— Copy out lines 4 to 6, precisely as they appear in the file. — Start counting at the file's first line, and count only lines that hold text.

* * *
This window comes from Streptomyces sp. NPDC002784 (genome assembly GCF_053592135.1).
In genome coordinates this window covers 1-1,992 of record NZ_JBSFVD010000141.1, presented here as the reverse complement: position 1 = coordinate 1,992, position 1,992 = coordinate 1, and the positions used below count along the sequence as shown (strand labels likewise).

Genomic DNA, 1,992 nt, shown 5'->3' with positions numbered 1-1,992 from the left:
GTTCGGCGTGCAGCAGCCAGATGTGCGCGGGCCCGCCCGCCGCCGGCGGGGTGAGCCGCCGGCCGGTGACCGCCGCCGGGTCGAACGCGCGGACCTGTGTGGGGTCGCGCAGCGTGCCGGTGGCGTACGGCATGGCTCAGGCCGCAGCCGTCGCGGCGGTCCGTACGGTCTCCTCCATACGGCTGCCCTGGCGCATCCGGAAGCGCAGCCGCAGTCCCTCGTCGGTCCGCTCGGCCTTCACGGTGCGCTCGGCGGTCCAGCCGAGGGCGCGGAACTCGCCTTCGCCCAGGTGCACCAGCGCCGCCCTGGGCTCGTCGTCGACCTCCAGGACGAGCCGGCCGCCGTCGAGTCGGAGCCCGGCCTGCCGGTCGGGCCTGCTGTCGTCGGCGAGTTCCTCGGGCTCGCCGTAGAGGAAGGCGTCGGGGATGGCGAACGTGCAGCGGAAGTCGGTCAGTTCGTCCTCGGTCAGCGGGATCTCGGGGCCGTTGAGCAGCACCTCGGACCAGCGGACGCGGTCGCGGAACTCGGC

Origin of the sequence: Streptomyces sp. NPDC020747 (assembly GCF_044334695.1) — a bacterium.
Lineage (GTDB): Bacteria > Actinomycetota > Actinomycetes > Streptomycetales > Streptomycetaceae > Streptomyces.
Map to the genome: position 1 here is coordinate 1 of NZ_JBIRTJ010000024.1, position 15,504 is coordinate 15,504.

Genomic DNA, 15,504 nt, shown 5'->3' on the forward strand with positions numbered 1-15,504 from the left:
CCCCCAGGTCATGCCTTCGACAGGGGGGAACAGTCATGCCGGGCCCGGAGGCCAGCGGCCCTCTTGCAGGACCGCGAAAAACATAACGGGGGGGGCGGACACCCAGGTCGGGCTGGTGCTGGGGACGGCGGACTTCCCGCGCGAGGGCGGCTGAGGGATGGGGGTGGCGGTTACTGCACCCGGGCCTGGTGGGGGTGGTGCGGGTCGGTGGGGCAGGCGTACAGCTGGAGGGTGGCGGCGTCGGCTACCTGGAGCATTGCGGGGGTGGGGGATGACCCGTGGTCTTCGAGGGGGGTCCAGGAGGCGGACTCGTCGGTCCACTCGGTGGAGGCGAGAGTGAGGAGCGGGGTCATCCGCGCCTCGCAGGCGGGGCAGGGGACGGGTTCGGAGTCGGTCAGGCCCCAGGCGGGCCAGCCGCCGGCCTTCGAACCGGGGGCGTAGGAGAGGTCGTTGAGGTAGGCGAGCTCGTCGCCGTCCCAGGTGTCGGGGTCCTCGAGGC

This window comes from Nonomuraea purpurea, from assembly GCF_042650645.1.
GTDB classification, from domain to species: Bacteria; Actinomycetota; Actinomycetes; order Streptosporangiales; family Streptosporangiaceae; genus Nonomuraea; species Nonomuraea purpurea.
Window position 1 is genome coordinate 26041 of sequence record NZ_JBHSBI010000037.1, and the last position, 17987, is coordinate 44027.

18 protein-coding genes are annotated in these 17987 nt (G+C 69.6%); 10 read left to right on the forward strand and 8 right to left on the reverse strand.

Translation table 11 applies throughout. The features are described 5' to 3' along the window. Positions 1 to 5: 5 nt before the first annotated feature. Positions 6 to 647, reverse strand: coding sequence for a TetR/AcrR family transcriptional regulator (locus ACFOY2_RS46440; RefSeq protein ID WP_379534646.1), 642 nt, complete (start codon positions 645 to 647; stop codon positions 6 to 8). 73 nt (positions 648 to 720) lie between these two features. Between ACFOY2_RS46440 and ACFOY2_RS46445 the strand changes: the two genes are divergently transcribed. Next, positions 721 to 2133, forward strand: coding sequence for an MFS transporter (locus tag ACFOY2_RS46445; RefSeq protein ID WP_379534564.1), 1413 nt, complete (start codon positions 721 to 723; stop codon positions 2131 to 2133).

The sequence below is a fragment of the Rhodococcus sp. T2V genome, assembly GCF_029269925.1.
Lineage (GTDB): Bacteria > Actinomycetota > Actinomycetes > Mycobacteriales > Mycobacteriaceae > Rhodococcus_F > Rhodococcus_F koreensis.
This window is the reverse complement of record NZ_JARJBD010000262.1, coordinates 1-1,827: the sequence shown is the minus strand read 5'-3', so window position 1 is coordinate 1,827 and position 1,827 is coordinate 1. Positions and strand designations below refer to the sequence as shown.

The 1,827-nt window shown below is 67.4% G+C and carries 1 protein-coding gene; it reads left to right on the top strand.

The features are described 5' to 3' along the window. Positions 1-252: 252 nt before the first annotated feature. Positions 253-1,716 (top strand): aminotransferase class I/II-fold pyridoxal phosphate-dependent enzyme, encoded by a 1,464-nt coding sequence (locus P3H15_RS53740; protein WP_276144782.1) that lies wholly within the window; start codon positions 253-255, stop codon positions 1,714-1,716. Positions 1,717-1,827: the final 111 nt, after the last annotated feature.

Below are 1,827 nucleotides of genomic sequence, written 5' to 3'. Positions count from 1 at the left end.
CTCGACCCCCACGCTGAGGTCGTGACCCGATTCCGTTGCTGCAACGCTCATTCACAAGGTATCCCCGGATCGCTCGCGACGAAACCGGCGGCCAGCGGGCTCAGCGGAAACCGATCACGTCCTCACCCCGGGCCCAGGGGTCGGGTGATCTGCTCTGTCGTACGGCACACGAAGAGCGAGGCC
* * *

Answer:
GTTCGGCGTGCAGCAGCCAGATGTGCGCGGGCCCGCCCGCCGCCGGCGGGGTGAGCCGCCGGCCGGTGACCGCCGCCGGGTCGAACGCGCGGACCTGTGTGGGGTCGCGCAGCGTGCCGGTGGCGTACGGCATGGCTCAGGCCGCAGCCGTCGCGGCGGTCCGTACGGTCTCCTCCATACGGCTGCCCTGGCGCATCCGGAAGCGCAGCCGCAGTCCCTCGTCGGTCCGCTCGGCCTTCACGGTGCGCTCGGCGGTCCAGCCGAGGGCGCGGAACTCGCCTTCGCCCAGGTGCACCAGCGCCGCCCTGGGCTCGTCGTCGACCTCCAGGACGAGCCGGCCGCCGTCGAGTCGGAGCCCGGCCTGCCGGTCGGGCCTGCTGTCGTCGGCGAGTTCCTCGGGCTCGCCGTAGAGGAAGGCGTCGGGGATGGCGAACGTGCAGCGGAAGTCGGTCAGTTCGTCCTCGGTCAGCGGGATCTCGGGGCCGTTGAGCAGCACCTCGGACCAGCGGACGCGGTCGCGGAACTCGGC

Origin of the sequence: Streptomyces sp. NPDC020747 (assembly GCF_044334695.1) — a bacterium.
Lineage (GTDB): Bacteria > Actinomycetota > Actinomycetes > Streptomycetales > Streptomycetaceae > Streptomyces.